Jet Suit ‘Rocketman’ Flies Across The Solent In 75 Seconds

Jet Suit ‘Rocketman’ Flies Across The Solent In 75 Seconds

In the latest demonstration of his jet suit technology, inventor and ex-marine Richard Browning crossed the Solent in just 75 seconds, marking the longest distance yet covered by the ‘Rocketman’. 40-year old Browning traversed the 0.8 miles between Lymington’s Hurst Castle on the mainland and Fort Albert on the Isle of Wight at 60 mph, despite headwinds of 25 mph coming at him from the opposite direction.

In a nod to an historical failed attempt by eccentric German inventor to send the Isle of Wight’s post to it in a rocket in 1934, Mr Browning used his trip to deliver a letter. Fortunately, having touched down safely on Fort Albert, the 2019 post arrived in one piece. Unlike engineer Gerhard Zucker’s attempt to convince the General Post Office to use his rocket delivery technology back in the thirties. His ‘mail rocket’ crashed into the Pennington Marshes in Hampshire – some 5 miles away in the wrong direction. A previous attempt to send mail to Harris in the Outer Hebrides saw the rocket carrying the postal cargo explode, taking 1200 pieces of correspondence with it.

The General Post Office understandably declined to take their interest in 1930s rocket technology as a possible new mode of mail transport further. But technology has since moved on. Mr Browning is still testing and developing his jet suit, which is powered by five engines. He has made a total of 6 flights across the Solent this summer to test out new innovations to the suit.

Some tests have gone better than others. One test run of a new ‘experimental wing’ for the suit saw it catch in the wind, resulting in his arm flapping ‘a bit like a bin bag out of a car window’. Others experiments were more successful, including a fabric wing comparable to those used in the flight suits used by extreme sports enthusiasts to fly around the faces of mountains. That gave a “wonderful aerodynamic lift”, and proved more efficient than the jet suit’s flight being completely dependent on the downward thrust provided by the engines.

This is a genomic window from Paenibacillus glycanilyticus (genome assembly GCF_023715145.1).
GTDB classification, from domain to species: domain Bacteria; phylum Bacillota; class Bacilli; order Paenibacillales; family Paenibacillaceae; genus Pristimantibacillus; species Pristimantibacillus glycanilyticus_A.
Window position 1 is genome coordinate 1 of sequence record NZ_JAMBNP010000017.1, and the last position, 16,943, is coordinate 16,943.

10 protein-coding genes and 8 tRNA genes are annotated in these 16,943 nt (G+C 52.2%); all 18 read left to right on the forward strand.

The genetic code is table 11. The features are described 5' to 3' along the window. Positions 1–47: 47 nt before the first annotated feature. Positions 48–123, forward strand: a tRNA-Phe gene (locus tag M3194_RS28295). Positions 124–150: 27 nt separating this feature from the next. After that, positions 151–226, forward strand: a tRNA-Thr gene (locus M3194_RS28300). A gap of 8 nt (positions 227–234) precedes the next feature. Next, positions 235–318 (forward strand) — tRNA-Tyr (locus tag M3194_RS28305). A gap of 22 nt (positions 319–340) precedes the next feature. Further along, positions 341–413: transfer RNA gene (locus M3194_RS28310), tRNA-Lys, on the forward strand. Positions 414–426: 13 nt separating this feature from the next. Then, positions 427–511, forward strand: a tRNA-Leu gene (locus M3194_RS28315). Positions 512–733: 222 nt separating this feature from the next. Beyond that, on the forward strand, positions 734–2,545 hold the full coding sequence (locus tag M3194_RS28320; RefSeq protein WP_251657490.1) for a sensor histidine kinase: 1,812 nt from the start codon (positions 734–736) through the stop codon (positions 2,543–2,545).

Mr Browning’s next feat will be to attempt to beat his previous record for speed in a ‘body controlled jet-powered suit’, which was set in 2017 and stands at 32 mph. The inventor is confident the evolution of the technology in his latest suits, which he claims have seen him reach 74 mph without adjudicators present, mean he will more than double the 2017 record.

But Mr Browning is not just a madcap inventor. His aeronautical innovation company, Gravity Industries, hopes to successfully commercialise the jet suits in future. The current models are already on sale in Selfridges in London and are a snip at just £340,000. And the ex-commando says the UK’s special forces are interested in his jet suits with talks over a partnership with the British Army having taken place.

Mr Browning’s jet suit has competition though when it comes to futuristic flying machines. Frenchman Franky Zapata has invented a jet-powered hoverboard which he last month flew over the Channel from Sangette near Calais to St Margaret’s Bay, to the north east of Dover. The journey took just 22 minutes with speeds reaching as high as 105 mph. It was a second attempt after the first saw Zapata crash into the sea after around 10 minutes and approximately half way across the Channel.

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